California’s drought has led the state to accelerate the construction of desalination plants; however, reclaiming seawater is a prohibitively expensive and energy-intensive prospect, unlikely to play a large role in America’s water supplies anytime soon. Now, an MIT team has developed a novel graphene filter that could greatly improve the efficiency of the purification process, and reduce other costs as well.
Graphene, a broadly useful material made from an atom-thick slice of graphite, is stronger than steel and has unique sieving properties. Jeffrey Grossman, a professor at MIT’s Department of Materials Science and Engineering, led a study to explore how it may be used to replace the polyamide plastic filters that have been used in the last 50 years of seawater desalination projects.
Seawater pumped through a graphene filter encounters far less friction than when using traditional filter materials. In an MIT press release, Grossman announced that “we have shown that perforated graphene filters can handle the water pressures of desalination plants while offering hundreds of times better permeability. The process of pumping seawater through filters represents about half the operating costs of a desalination plant. With graphene, we could use 15 percent less energy for seawater and up to 50 percent less energy for brackish water.”
Additionally, graphene filters do not become fouled from bio-growth, a problem which requires frequent cleaning, and are resistant to the damaging effects of the chlorine used to clean the filters.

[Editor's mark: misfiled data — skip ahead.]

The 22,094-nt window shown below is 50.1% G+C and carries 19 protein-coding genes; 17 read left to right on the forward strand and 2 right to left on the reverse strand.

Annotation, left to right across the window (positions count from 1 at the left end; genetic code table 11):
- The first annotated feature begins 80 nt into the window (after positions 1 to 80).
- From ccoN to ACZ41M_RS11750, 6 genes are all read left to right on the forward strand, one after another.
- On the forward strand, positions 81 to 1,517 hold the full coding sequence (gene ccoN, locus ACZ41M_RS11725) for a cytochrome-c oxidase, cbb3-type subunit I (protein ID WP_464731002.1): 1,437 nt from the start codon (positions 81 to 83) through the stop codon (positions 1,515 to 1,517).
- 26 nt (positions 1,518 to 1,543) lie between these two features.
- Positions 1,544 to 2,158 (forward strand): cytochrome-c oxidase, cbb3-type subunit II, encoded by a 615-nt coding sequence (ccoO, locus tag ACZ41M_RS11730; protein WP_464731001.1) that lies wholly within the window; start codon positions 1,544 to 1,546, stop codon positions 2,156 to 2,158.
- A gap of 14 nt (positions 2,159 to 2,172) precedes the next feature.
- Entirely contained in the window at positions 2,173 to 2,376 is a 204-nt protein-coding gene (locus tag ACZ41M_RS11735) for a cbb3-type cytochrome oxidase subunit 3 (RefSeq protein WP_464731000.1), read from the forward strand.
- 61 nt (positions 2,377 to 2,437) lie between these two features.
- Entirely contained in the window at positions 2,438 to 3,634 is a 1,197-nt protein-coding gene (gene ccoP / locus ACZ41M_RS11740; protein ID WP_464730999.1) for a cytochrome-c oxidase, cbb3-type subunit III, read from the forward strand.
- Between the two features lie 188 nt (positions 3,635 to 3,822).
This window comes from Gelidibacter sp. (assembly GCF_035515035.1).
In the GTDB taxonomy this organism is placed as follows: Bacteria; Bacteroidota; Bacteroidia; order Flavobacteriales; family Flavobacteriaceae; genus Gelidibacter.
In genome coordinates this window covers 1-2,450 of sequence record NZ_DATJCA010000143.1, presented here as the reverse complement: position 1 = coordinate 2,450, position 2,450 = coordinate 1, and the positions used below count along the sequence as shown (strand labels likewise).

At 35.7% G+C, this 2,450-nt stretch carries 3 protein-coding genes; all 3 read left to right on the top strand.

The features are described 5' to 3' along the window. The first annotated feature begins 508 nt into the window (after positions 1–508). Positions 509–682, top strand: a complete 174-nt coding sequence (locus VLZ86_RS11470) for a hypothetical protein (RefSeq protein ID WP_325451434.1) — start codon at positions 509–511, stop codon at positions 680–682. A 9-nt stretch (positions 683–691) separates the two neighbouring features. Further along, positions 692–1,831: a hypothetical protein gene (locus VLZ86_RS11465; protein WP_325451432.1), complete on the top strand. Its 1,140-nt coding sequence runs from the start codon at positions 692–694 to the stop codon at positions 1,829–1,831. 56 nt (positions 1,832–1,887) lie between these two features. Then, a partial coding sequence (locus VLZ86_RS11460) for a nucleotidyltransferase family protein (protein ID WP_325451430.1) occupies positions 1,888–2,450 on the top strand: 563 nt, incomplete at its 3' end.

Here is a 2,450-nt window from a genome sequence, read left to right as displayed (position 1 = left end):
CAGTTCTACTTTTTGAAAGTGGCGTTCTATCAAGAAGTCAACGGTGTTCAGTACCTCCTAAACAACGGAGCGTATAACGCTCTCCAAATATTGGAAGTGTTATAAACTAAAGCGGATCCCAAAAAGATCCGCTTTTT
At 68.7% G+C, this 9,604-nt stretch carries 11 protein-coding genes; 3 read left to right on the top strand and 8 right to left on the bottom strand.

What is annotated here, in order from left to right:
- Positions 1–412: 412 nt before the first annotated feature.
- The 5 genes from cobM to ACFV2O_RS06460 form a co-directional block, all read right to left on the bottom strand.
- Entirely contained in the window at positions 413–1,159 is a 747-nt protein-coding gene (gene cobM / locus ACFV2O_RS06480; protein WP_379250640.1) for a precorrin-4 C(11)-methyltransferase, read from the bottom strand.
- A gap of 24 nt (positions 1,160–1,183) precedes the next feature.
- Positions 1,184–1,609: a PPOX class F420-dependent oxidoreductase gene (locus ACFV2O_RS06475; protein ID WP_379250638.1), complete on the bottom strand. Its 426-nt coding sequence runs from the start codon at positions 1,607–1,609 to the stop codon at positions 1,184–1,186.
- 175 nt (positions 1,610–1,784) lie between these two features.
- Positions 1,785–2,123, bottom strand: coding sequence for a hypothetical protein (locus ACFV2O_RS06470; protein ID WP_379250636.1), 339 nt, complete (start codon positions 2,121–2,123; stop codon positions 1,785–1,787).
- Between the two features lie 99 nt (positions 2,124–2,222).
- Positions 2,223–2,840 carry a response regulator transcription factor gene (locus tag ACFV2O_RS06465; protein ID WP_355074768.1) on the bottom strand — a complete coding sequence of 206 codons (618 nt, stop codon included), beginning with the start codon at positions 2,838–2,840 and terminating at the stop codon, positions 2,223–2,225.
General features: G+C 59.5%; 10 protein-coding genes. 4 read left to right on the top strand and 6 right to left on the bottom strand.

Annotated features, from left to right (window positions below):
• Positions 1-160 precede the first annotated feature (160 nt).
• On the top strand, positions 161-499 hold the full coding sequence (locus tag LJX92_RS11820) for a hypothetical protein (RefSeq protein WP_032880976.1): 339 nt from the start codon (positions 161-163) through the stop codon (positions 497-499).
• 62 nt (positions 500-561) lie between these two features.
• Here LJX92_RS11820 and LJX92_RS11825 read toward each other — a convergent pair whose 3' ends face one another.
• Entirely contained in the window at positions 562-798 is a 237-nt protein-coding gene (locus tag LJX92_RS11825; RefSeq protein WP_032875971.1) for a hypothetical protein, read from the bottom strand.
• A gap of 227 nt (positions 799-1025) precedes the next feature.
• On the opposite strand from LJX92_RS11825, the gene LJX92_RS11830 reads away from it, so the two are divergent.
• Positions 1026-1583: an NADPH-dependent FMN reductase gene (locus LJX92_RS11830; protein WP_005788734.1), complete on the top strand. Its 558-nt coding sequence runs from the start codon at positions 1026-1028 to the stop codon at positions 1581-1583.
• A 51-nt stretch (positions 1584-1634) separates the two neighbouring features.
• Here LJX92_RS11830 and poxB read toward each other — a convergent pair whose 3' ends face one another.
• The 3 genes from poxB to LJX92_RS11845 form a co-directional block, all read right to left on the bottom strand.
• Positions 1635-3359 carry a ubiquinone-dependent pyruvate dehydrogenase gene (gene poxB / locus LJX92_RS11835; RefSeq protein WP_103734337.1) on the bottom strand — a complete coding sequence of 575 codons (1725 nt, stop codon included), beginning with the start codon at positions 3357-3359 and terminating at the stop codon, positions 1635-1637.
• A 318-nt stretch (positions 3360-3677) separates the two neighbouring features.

While Grossman states that it would be easy to replace polyamide filters with graphene in existing plants, significant challenges remain in manufacturing large volumes of graphene at a comparable cost. His team is taking a new approach to producing graphene, in which low-temperature chemistry breaks a ‘chunk’ of graphite in solution into sheets, cheaply and quickly.
Another main challenge is designing graphene membranes with the specific pore size that blocks salt but lets water molecules pass through. Desalination is possible because salt ions, when diffused in water, bond with water molecules and create a larger entity. But the difference in size compared to a free water molecule is still quite small: the challenge is to find the sweet spot of about 0.8 nanometers, which is smaller than has ever been made in a controllable way with any other material. Too big and both water and salt pass through; too small and nothing gets through.
Several techniques may prove viable for making graphene membranes with such specific porosity, using chemical and thermal energy rather than mechanical processes: making the holes too big and then filling them in; making the holes exactly the right size; and carefully puncturing holes in a hole-less material.
The team continues to work on the challenge of manufacturing and perforating the graphene sheets, which Grossman suggests will debut in plants that clean brackish water found in estuaries. “Higher permeability would make a bigger difference with brackish water than with seawater. You lower the energy consumption in both cases, but more so for brackish water,” he said. Graphene filters could also enable the construction of smaller, cheaper plants, by offering more choices in operation processes.
When faced with the enormously pressing problems regarding energy and water resources such as the billions of people who lack regular access to clean water, a figure expected to double in the next 25 years, the solution may lie in developing new materials such as these.